“On Facebook they said this line would be fun,” said a defeated donut-seeker, heading for the door after deciding the double wrapped line inside of Brewnuts, a West Side donut and beer establishment, was too long to handle. And, in his defense, it was a very long line.
It took about 40 minutes to go from the front door to the counter, and another excruciation 30 seconds to walk to the assembly station to receive the heart-palpitating, unhealthy concoction so many people had travelled to Gordon Square to acquire—but the first bite made everything worth it.
Feb. 1 was National Ice Cream for Breakfast Day. To celebrate, Brewnuts and Mitchell’s teamed up to co-host a donut ice-cream sandwich event at Brewnuts’ 65th and Detroit storefront—the third time that Brewnuts has celebrated this holiday, which began as a partnership with Mason’s Creamery before transitioning to Mitchell’s.
“We worked with Mason’s Creamery in year one as [we] are close friends and once they converted their ice cream shop to a ramen shop in the winter, it was no longer feasible to work with them on years two and three,” Brewnuts owner Shelley Pippin explained. “We [then] approached Mitchell’s, as we think they are a wonderful local business who makes an incredible product. We love working with them each year and they are consummate pros with a super helpful team.”
The Brewnuts experience is never a particularly inexpensive one—one regular donut will run you $3. The special event was no exception—each donut sandwich sold for $8, and the flavors were fairly limited—you could only choose between two types of frosting and two types of ice cream, but no one seemed to mind.
“It was for sure worth it,” said Michelle Hupcej. Hupcej had come with her daughter Hannah after seeing the event on Facebook. After 45 minutes in line, and six bites of donut, Hupcej had come to a rough conclusion—she was already getting full. Still, both Hupcej’s agreed on two things—the line had been worth the wait and they felt bad for the rest of their family, who would instead be brought regular, non-ice-cream-filled donuts.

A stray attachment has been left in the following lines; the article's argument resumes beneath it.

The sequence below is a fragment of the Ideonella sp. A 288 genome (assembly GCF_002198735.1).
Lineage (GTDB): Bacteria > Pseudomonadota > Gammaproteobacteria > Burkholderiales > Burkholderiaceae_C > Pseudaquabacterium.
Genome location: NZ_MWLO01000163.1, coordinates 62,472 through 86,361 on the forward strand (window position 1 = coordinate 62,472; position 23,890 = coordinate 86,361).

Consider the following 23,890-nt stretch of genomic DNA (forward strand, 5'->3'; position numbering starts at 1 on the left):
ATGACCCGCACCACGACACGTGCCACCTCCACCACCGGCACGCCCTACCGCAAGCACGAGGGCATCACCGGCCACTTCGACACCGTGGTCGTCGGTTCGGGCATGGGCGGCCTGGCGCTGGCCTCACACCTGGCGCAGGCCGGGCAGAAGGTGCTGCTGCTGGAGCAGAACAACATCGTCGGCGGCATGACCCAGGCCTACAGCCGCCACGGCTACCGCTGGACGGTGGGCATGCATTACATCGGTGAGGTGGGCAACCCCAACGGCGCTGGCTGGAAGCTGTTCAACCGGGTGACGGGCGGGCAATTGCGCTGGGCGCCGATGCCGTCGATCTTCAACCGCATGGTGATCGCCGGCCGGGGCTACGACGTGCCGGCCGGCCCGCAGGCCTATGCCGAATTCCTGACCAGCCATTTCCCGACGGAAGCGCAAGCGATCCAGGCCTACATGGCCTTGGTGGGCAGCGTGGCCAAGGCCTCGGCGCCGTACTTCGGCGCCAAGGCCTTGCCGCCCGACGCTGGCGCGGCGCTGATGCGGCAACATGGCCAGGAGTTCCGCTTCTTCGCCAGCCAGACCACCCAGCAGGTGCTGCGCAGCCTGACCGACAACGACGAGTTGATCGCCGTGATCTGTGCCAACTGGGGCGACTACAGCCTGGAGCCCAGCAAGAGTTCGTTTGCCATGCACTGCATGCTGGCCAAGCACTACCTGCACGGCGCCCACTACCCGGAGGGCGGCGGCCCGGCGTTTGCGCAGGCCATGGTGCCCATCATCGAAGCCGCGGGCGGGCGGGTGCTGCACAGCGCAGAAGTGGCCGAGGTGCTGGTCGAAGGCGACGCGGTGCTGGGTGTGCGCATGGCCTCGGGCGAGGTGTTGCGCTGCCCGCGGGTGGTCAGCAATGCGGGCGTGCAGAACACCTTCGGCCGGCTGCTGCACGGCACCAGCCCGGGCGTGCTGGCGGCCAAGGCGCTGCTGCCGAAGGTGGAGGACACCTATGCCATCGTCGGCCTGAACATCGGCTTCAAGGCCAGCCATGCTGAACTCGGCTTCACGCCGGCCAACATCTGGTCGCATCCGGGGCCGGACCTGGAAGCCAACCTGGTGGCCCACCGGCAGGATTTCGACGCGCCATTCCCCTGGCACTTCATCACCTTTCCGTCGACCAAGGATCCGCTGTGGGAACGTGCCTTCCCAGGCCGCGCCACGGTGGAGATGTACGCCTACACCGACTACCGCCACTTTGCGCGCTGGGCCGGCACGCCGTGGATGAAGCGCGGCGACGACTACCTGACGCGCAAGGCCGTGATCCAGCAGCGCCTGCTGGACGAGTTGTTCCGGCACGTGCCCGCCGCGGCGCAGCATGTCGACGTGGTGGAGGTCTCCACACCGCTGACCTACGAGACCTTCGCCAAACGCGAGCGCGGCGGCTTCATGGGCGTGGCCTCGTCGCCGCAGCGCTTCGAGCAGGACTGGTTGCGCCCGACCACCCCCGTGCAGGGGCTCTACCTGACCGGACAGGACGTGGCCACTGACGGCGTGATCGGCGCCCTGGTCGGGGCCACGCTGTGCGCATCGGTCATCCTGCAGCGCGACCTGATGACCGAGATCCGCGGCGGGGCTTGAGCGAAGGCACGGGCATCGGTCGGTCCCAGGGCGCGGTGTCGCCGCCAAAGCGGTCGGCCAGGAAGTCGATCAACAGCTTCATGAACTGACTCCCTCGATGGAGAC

Brewnuts does not release its sales numbers, but Pippin did say that even with the large line, the store did not see a huge spike in Saturday sales.
“When you consider that Saturdays are our busiest day of the week anyway, and the average ticket price is centered around the ice cream sandwich, it’s not quite as surprising … we sold the sandwiches for $8 and that is not a considerably high ticket when you consider folks who would normally come in on a Saturday and buy a half dozen donuts and coffees or other beverages.”
Those other beverages include an expansive range of beer taps, which people were enjoying for the duration of the event that started at 10 a.m. Still, that fit with the theme that Brewnuts was hoping to deliver.
“We host this event to surprise and delight our guests and create an opportunity for Clevelanders to come out on a cold February morning and do something whimsical and quirky,” Pippin said.
Whimsical, fun and stomachache-inducing are all words that could be used to describe those donut sandwiches. But I’ll defer to Hupcej when it comes to an event review—the whole thing was indeed “for sure worth it.”